5. Furthermore, in Gen 6:11, God says he will destroy the 'eretz' (land). And God said unto Noah, The end of all flesh is come before me; for the earth is filled with violence through them; and, behold, I will destroy them with the earth. This can't happen with a global flood; we still have land. It doesn't happen with a Mesopotamian flood--Mesopotamia is still there. But with a big local flood, like the infilling of the Mediterranean, that land has actually been destroyed. It no longer exists.
To top this off, this time period was when Hominids first appear on earth. This is the only time we could have had a primal pair of Adam and Eve. And this makes people nervous about having Adam be a small brained person. I have a series of posts here which discuss this and other issues.
If you are worried about a small brain being stupid, see my post discussing a normal modern human with a brain the size of an australopithecus.
If you don't think Adam could have lived that far back, consider the series When Did Adam Live. Since humanity's oldest genes are 5.3 myr of age, genealogically, this is the only time a primal pair of parents could have existed, see here. Religion goes way back, meaning religion is not a new thing. The curses given to Adam and Eve both involve their brains growing bigger, which implies strongly that Adam and Eve were early hominids. Why would God curse big-brained Neolithic farmers with what they already had?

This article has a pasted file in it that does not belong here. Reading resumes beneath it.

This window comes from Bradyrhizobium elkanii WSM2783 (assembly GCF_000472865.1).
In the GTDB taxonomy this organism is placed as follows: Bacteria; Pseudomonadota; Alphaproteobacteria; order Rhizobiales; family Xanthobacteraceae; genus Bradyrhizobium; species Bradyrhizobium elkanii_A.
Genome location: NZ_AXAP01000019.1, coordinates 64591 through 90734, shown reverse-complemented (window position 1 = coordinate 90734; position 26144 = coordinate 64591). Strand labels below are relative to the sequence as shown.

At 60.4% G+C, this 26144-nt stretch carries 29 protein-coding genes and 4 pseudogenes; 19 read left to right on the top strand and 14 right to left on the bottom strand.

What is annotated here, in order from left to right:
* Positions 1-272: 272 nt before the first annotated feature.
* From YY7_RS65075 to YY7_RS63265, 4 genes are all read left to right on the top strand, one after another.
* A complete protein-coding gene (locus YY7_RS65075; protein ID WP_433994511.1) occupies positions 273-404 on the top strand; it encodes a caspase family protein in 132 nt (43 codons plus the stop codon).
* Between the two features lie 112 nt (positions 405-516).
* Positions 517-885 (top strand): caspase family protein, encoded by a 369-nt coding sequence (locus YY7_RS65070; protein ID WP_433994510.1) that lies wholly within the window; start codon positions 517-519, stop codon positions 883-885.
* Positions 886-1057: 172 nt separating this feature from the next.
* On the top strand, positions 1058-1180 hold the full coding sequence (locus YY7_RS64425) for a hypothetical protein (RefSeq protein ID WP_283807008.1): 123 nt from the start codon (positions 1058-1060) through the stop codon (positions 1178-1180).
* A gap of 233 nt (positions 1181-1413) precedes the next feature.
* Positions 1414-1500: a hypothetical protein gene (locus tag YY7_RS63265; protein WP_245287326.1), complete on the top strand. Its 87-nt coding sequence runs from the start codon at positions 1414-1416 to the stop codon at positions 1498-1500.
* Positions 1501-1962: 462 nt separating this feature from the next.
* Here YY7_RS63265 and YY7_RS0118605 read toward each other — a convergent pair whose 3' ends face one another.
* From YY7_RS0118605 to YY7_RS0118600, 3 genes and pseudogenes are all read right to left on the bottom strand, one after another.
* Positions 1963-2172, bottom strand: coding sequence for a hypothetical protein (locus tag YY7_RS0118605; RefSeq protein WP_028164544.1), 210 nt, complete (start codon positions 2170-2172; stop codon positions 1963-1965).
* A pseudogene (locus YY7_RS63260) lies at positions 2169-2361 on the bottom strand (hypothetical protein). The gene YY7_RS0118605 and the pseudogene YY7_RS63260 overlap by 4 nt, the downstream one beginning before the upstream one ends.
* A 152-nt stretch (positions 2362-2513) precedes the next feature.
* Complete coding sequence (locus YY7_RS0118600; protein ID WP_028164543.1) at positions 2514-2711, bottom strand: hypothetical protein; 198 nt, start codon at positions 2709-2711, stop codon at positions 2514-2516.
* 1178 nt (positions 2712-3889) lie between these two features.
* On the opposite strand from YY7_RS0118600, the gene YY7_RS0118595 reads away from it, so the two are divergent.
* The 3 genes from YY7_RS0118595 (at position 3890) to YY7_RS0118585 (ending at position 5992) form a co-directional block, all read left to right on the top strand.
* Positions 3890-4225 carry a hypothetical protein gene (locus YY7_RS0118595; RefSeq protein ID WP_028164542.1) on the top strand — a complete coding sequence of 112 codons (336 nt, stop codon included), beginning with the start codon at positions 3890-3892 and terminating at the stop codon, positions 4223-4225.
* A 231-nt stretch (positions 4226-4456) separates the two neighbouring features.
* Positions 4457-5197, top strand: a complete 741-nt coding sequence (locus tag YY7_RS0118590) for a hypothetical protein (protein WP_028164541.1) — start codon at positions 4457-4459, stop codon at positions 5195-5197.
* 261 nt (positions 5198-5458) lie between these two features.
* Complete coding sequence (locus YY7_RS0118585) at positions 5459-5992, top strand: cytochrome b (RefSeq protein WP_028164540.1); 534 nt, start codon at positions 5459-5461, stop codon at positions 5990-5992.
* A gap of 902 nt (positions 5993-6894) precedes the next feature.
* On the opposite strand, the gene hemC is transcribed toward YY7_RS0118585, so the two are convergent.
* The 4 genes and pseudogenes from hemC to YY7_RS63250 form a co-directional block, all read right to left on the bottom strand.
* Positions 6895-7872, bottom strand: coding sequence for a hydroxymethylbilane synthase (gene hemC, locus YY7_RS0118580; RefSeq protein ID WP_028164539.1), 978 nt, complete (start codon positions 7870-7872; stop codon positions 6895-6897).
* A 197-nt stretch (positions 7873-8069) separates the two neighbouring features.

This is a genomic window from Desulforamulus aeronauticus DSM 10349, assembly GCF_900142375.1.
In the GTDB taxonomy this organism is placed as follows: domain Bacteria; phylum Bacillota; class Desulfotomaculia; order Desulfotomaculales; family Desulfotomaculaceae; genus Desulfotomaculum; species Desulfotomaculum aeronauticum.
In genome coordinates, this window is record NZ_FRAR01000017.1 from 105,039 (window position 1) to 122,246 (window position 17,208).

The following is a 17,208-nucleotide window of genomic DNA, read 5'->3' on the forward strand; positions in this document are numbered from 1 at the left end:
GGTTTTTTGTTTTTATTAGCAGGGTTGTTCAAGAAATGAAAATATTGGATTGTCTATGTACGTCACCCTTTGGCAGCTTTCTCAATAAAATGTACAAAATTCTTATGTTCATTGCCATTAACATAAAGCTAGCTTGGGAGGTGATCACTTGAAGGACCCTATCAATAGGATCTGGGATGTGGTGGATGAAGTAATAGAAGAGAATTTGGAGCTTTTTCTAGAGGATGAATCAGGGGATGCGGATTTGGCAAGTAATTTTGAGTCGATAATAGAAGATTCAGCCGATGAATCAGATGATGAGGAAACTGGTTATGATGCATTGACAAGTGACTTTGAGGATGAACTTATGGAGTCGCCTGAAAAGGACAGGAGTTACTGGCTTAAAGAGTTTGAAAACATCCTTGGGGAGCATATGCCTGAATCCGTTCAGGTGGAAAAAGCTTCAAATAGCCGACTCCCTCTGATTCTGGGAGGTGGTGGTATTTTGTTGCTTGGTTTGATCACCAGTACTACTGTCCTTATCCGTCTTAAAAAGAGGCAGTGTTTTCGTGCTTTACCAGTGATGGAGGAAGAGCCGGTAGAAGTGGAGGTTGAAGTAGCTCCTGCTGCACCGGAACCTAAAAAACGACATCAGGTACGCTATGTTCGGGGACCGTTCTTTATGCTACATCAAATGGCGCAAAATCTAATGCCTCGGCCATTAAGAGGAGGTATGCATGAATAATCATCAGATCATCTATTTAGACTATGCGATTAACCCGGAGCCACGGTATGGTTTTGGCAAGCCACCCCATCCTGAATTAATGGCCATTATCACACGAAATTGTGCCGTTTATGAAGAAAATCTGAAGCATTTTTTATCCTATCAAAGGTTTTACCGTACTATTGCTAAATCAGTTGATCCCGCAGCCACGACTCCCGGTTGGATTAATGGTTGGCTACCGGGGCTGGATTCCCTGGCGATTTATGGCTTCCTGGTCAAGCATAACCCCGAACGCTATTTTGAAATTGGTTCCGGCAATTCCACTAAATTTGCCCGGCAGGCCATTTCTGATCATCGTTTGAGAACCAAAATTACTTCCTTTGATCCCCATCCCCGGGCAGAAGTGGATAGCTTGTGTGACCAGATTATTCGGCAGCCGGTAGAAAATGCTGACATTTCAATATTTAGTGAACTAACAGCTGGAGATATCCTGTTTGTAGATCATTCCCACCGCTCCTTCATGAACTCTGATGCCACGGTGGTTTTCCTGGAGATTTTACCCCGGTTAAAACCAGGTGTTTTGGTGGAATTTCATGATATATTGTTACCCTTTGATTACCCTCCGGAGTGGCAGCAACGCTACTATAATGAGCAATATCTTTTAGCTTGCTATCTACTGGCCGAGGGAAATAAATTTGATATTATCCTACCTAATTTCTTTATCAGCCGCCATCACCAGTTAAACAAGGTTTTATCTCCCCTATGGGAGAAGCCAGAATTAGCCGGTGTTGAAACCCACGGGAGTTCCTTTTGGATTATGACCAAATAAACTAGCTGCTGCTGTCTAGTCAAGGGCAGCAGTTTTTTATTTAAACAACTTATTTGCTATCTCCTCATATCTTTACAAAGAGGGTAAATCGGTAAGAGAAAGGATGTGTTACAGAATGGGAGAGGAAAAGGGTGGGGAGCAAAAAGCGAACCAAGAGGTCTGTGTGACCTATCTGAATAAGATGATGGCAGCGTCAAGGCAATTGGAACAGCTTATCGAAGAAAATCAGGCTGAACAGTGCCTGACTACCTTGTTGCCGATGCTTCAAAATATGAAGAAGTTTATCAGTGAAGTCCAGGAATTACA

Objection: Farming The choice of 'tiller' for the translation of what Cain did might be unfortunate. The word could be "served" the ground, or 'worked' the ground which would not have that connotation of farming. Strong's says: "AV translates as “serve” 227 times, “do” 15 times, “till” nine times, “servant” five times, “work” five times, “worshippers” five times, “service” four times, “dress” twice, “labour” twice, “ear” twice, "3 Early hominids used stick to dig up tubors. They were 'workers' of the ground, but not 'tillers' of the ground. Translators always think in terms of their scenario for the events they are translating. If they are wrong, well, they change what people think. I don't feel necessarily that this does mean tilling rather than working the ground.
What of Abel keeper of flocks? There are two ways of looking at this. The word keeper can be translated as 'companion', so Abel could be a 'companion of flocks'. Did he consider he owned them? Maybe. Did flock consider itself owned? Maybe not--like my cat does not consider himself owned. Many primitive people follow 'their' herds, but their herds are wild. But lets say he did have some captive animals. This might be no more different than the Neanderthals of the Southern Caucasus who clearly had sheep in a closed off box canyon and used them as a food source. The sheep were wild but couldn't escape.
Now, the word translated as sheep is tson and may mean sheep, goats or cattle. (it also could mean possessions). Now, herders get most of their calories from the flocks and herds they keep. That is why they keep them. But what are we to do when Neanderthals did the same thing in the Caucasus mountains where they obtained 85% of their calories from sheep!4